The award, which is voted on by members of the Professional Hockey Writers Association is given to the player who “best exemplifies the qualities of perseverance, sportsmanship and dedication to hockey.”
PHWA chapters in each NHL market nominate a player for the award each year and the top three vote-getters are then designated as finalists.
The winner will be announced at the NHL Awards show in Las Vegas on June 20.
Brian Boyle’s story – via the NHL:
Before Boyle set foot on the ice as a New Jersey Devil, he faced his biggest test. At the start of training camp the 33-year-old was diagnosed with chronic myeloid leukemia, a type of bone marrow cancer. He worked his way back into the lineup by Nov. 1 and notched 10 goals over his first 25 games, including a memorable goal on the Devils’ Hockey Fights Cancer Night at Prudential Center, a 3-2 win over Vancouver on Nov. 24. Boyle missed just three games after his season debut and represented the Devils at the 2018 Honda NHL All-Star Game in Tampa Bay. While handling his own illness, his family and his career, Boyle has approached every day with the same optimistic attitude and perseverance that has inspired and lifted the Devils’ locker room.
Roberto Luongo’s story – via the NHL:
Luongo, 39, overcame hand and groin injuries during the season and backstopped the Panthers’ drive for an Eastern Conference Playoff berth. Sidelined by injury since early December, the franchise’s all-time leader in wins, shutouts and appearances returned on Feb. 17 to help the Panthers defeat Calgary 6-3 and ignite a Florida rally in the East’s Wild Card race. In a 13-game span, Luongo went 9-3-1 with a 2.44 GAA and .928 SV%. On Feb. 22, Luongo delivered a heartfelt, unscripted speech to the crowd at BB&T Center prior to Florida’s game against Washington. The 12-year resident of nearby Parkland, Fla., addressed the recent Marjory Stoneman Douglas High School shooting during the Panthers’ pregame ceremony to honor the victims.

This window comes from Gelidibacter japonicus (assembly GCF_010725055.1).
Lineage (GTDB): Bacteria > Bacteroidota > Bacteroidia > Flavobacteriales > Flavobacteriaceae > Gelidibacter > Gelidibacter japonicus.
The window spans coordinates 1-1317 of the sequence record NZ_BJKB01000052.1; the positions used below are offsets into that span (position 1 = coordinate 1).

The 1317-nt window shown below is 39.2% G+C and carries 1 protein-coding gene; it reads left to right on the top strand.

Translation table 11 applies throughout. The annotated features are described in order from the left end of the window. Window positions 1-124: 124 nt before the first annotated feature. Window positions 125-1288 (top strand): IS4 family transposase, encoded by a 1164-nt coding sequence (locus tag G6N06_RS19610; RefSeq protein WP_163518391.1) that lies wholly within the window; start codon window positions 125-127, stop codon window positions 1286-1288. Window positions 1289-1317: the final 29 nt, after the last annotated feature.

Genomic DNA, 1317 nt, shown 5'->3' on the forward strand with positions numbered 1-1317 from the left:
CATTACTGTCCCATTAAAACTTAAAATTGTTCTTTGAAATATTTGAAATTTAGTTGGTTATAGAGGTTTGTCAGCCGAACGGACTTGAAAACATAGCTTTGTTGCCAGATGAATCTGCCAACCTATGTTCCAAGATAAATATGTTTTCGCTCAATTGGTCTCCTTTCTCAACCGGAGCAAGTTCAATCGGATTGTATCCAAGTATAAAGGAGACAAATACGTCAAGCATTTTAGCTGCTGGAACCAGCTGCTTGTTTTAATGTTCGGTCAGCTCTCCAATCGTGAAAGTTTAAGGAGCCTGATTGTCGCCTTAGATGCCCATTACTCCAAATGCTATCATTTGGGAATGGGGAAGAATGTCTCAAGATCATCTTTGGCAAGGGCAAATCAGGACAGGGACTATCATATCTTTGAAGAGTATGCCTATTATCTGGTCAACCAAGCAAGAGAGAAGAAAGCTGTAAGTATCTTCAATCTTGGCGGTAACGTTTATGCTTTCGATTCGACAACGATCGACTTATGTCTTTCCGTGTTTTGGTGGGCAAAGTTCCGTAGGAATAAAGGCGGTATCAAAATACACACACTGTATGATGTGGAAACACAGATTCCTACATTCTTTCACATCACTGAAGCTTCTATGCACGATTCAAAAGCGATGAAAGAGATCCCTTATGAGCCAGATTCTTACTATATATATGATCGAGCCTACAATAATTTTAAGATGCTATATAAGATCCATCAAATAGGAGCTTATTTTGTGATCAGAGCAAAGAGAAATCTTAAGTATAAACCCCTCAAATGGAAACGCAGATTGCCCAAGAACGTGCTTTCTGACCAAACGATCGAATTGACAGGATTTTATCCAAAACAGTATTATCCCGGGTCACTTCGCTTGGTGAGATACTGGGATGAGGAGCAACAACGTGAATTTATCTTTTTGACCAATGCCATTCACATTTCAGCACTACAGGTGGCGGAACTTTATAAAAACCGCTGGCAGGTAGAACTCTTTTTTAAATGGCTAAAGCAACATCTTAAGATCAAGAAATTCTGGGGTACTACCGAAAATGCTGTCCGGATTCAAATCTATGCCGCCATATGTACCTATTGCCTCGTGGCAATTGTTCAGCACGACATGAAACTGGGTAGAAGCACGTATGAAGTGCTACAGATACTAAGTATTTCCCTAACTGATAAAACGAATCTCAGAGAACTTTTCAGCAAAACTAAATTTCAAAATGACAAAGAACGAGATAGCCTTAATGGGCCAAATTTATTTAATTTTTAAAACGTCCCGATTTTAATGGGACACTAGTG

Jordan Staal’s story – via the NHL:
Showing leadership and strength amidst a family tragedy, Staal was a key component of the Hurricanes throughout the season. In late February, Staal and his wife, Heather, announced their daughter, Hannah, was delivered stillborn due to a terminal birth defect previously diagnosed by doctors. Staal, who had assumed a bigger leadership role with the young Hurricanes by being named co-captain before the season, missed just three games following the tragedy. He registered 46 points (19 goals, 27 assists) in 79 games, the second-highest goal and point totals in his six seasons with Carolina. The 29-year-old skated in his 800th NHL game on Dec. 27 against Montreal and scored his 200th goal on Jan. 12 against Washington.